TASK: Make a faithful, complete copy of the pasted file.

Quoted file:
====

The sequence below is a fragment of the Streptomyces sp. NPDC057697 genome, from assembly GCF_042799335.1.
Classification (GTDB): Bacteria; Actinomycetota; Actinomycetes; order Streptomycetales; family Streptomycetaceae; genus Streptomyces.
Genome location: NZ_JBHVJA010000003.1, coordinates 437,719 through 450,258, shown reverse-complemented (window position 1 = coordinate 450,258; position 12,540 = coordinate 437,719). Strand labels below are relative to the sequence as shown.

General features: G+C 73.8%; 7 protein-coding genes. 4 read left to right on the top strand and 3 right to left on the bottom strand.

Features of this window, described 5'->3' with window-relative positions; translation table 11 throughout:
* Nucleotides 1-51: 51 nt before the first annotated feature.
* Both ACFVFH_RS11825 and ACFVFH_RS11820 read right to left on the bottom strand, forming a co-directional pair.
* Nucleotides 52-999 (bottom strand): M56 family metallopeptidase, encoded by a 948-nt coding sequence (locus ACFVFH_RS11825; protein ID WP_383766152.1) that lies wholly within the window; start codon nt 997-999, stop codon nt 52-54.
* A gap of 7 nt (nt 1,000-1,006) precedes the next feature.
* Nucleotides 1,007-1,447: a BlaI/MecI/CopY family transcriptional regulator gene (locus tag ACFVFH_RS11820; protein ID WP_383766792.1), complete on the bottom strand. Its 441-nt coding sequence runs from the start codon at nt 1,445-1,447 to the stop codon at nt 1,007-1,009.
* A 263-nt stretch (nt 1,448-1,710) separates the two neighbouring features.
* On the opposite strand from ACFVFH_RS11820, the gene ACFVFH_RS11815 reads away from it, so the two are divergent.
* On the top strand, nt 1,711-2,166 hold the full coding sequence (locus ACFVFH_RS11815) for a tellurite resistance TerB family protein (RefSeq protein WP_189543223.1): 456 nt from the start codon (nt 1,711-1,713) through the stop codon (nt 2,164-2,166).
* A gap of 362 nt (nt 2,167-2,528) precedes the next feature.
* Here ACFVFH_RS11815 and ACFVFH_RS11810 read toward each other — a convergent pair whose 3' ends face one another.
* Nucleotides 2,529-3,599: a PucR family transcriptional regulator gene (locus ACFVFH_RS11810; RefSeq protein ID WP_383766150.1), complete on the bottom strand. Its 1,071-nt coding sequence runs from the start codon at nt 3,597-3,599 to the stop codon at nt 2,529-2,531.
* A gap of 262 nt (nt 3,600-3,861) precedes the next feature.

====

The sequence below is a fragment of the Streptomyces sp. NPDC057697 genome, from assembly GCF_042799335.1.
Classification (GTDB): Bacteria; Actinomycetota; Actinomycetes; order Streptomycetales; family Streptomycetaceae; genus Streptomyces.
Genome location: NZ_JBHVJA010000003.1, coordinates 437,719 through 450,258, shown reverse-complemented (window position 1 = coordinate 450,258; position 12,540 = coordinate 437,719). Strand labels below are relative to the sequence as shown.

General features: G+C 73.8%; 7 protein-coding genes. 4 read left to right on the top strand and 3 right to left on the bottom strand.

Features of this window, described 5'->3' with window-relative positions; translation table 11 throughout:
* Nucleotides 1-51: 51 nt before the first annotated feature.
* Both ACFVFH_RS11825 and ACFVFH_RS11820 read right to left on the bottom strand, forming a co-directional pair.
* Nucleotides 52-999 (bottom strand): M56 family metallopeptidase, encoded by a 948-nt coding sequence (locus ACFVFH_RS11825; protein ID WP_383766152.1) that lies wholly within the window; start codon nt 997-999, stop codon nt 52-54.
* A gap of 7 nt (nt 1,000-1,006) precedes the next feature.
* Nucleotides 1,007-1,447: a BlaI/MecI/CopY family transcriptional regulator gene (locus tag ACFVFH_RS11820; protein ID WP_383766792.1), complete on the bottom strand. Its 441-nt coding sequence runs from the start codon at nt 1,445-1,447 to the stop codon at nt 1,007-1,009.
* A 263-nt stretch (nt 1,448-1,710) separates the two neighbouring features.
* On the opposite strand from ACFVFH_RS11820, the gene ACFVFH_RS11815 reads away from it, so the two are divergent.
* On the top strand, nt 1,711-2,166 hold the full coding sequence (locus ACFVFH_RS11815) for a tellurite resistance TerB family protein (RefSeq protein WP_189543223.1): 456 nt from the start codon (nt 1,711-1,713) through the stop codon (nt 2,164-2,166).
* A gap of 362 nt (nt 2,167-2,528) precedes the next feature.
* Here ACFVFH_RS11815 and ACFVFH_RS11810 read toward each other — a convergent pair whose 3' ends face one another.
* Nucleotides 2,529-3,599: a PucR family transcriptional regulator gene (locus ACFVFH_RS11810; RefSeq protein ID WP_383766150.1), complete on the bottom strand. Its 1,071-nt coding sequence runs from the start codon at nt 3,597-3,599 to the stop codon at nt 2,529-2,531.
* A gap of 262 nt (nt 3,600-3,861) precedes the next feature.